NEW YORK -- The spotlight of the Subway Series' first installment pulled into the station at just the right time for the Yankees, who happen to be playing their best baseball of the season thus far.
Mark Teixeira hit a key two-run homer to back another strong Phil Hughes effort, and the Yankees' bullpen locked down the final eight outs to secure a 4-2 victory over the Mets on Saturday in the Bronx.
"Starting pitching has been the key," said Teixeira, who cracked a go-ahead shot off Dillon Gee in the sixth inning. "That's baseball for you. We feel really good about our starting pitching right now, and because of that, we can just go out there, play defense and score enough runs to win the game."
The Yankees have won 12 of their last 16 games to move a season-high eight games over .500, as Hughes became the latest in a line of starters to get the job done. His outing improved the Bombers' starters to 6-1 with a 1.84 ERA over their last eight outings.
"You don't want to be the guy that lets it down," Hughes said. "You keep the roll going, and, thankfully, we've been getting some good starting pitching. The bullpen stepped up, and we've been scoring enough runs. We want to keep this going as long as we can."
Hughes has allowed at least one home run in each of his 12 starts this season, but he could absorb a pair of solo home runs -- one to Omar Quintanilla, the other to David Wright -- as the only damage over 6 1/3 innings, winning for the third time in four starts.
Curtis Granderson tracked down a deep seventh-inning drive to help Boone Logan before Cory Wade and Clay Rapada notched two outs apiece. Rafael Soriano pitched around trouble in the ninth for his ninth save in nine chances under manager Joe Girardi's new bullpen alignment.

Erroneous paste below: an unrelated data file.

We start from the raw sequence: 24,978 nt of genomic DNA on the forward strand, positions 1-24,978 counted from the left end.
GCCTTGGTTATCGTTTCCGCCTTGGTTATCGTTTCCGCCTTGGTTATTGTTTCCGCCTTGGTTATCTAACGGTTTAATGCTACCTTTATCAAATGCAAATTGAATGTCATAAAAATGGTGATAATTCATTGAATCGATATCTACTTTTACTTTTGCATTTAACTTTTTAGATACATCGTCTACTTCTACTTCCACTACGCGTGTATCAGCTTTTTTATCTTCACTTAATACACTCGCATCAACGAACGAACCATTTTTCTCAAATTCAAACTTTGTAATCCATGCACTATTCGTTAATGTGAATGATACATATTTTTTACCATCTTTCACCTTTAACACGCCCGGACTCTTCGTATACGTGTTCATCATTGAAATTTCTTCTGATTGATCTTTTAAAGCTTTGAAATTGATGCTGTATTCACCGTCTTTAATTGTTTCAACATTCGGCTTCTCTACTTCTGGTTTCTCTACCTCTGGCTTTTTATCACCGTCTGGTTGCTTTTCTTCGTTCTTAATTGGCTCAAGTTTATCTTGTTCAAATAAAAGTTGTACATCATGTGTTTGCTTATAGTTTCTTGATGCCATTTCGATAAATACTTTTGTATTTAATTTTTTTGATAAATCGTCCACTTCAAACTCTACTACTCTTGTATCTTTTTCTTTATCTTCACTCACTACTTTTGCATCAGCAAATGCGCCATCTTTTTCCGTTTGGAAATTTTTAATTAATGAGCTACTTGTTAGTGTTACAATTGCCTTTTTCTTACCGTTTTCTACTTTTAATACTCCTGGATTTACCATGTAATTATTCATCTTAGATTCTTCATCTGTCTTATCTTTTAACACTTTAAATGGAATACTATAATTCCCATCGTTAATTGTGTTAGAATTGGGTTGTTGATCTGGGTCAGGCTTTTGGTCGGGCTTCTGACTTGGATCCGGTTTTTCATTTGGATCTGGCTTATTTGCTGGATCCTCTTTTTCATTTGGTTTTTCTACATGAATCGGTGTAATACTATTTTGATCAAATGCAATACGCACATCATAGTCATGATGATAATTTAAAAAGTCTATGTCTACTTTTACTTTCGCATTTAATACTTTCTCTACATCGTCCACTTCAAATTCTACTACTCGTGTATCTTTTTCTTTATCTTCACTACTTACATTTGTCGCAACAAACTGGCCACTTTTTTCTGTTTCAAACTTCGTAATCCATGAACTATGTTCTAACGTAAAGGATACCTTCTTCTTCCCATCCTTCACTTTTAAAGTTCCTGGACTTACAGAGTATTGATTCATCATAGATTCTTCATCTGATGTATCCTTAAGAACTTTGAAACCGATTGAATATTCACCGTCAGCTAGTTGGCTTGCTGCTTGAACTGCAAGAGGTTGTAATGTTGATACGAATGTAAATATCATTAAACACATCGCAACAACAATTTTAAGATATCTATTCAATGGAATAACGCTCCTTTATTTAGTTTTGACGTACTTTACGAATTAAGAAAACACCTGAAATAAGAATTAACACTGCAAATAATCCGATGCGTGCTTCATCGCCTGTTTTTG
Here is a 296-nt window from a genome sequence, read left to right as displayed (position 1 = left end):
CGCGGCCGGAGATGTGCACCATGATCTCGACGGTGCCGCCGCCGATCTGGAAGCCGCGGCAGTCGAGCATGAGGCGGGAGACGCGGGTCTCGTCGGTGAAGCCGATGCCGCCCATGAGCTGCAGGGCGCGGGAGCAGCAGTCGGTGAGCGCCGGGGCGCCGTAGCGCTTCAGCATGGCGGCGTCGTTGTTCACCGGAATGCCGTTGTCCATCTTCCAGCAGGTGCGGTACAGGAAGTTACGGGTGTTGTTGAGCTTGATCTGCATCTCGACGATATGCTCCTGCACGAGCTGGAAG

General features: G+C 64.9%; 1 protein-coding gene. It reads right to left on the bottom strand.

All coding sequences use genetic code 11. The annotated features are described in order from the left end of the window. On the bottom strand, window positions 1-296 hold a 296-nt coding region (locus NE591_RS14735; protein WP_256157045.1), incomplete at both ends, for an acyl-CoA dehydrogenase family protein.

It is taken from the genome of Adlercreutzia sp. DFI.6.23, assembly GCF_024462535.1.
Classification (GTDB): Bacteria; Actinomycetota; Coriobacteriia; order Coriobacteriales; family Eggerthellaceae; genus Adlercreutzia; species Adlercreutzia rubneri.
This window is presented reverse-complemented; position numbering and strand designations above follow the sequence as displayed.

"These guys have really stepped up," Girardi said. "We've asked guys to do things that probably in their careers they haven't done a lot of, and they've done a good job."
Of the relievers, Wade arguably got the biggest outs in the seventh. Hughes left a runner aboard with one out, and following Logan, Wade yielded a single to Kirk Nieuwenhuis before getting Andres Torres to fly out to left field.
"It's a team game," Wade said. "We're getting hits when we need to, we're getting outs when we need to, and that's part of the reason we're in the situation we're in."
The Yankees posted a first-inning lead on Gee as Derek Jeter singled to snap a personal 0-for-17 skid, then scored on Alex Rodriguez's ground ball single up the middle.
The play carried heavy-hitting implications for both stars; it marked Rodriguez's 1,917th career RBI, tying Eddie Murray for eighth place all-time, and also Jeter's 1,800th run scored, becoming just the 17th player in baseball history to reach that total.
Quintanilla homered off Hughes in the third inning for his first of the season, and Wright gave the Mets the lead in the sixth when he unloaded on a changeup for a solo blast, his eighth homer of the year.
"I'd like to blame it on the ballpark, but those were going out anywhere," Hughes said.
But Teixeira helped the Yankees clinch a weekend-series victory in the sixth with his 11th home run of the season, turning on a two-strike curveball and lining it into the right-field seats.
"This is a game we had a chance to win," Mets manager Terry Collins. "We have to keep the ball in the ballpark, and we haven't been able to do that the past two nights."
Teixeira said the Yankees are finally coming through the way they had been expected to.
"This is a home run-hitting team," Teixeira said. "We have guys up and down the lineup that have hit home runs. We have guys that have been doing it for a long time."
The blast put Hughes in position for a win following an outing in which he scattered six hits, walking two and striking out six. It was a successful followup to his last start, a complete game win in Detroit.
"It's nice to keep it going," Hughes said. "Obviously I made a couple of mistakes and would like to get a couple of pitches back, but that's the way it goes. Hopefully it's another start I can build off of."
Granderson belted an eighth-inning homer off Bobby Parnell, his team-leading 18th, to open up a two-run lead and snap an 18 at-bat hitless stretch.
It counted as a parting blow on a night when almost everyone seemed to pitch in a little bit.
"This team has 25 guys; there's really not one guy that has to go out and win it for us," Granderson said. "Everybody seems to come up big. "